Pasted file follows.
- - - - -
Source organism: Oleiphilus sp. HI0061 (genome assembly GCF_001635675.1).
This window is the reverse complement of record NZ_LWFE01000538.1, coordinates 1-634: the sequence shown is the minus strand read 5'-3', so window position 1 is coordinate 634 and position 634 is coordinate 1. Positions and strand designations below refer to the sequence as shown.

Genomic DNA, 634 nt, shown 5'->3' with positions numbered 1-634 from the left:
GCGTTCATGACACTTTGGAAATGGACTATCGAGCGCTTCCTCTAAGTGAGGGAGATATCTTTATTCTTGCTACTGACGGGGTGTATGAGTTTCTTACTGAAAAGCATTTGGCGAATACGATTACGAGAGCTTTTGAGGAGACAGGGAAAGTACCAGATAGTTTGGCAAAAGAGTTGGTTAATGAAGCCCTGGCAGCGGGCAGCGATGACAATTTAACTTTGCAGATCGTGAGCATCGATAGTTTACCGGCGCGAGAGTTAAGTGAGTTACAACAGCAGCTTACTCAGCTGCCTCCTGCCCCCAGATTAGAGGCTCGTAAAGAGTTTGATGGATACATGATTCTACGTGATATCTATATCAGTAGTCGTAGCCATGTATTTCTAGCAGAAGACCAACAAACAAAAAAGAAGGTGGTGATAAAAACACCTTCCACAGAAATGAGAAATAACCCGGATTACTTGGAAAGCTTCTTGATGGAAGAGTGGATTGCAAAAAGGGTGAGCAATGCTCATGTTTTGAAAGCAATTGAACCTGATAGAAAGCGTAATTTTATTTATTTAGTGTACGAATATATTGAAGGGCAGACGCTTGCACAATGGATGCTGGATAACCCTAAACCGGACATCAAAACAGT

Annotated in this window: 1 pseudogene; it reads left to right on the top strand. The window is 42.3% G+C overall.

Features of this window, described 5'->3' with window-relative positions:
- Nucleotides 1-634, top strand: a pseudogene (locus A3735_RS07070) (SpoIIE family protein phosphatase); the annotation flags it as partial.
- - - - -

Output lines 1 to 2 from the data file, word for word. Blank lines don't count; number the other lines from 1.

Source organism: Oleiphilus sp. HI0061 (genome assembly GCF_001635675.1).
This window is the reverse complement of record NZ_LWFE01000538.1, coordinates 1-634: the sequence shown is the minus strand read 5'-3', so window position 1 is coordinate 634 and position 634 is coordinate 1. Positions and strand designations below refer to the sequence as shown.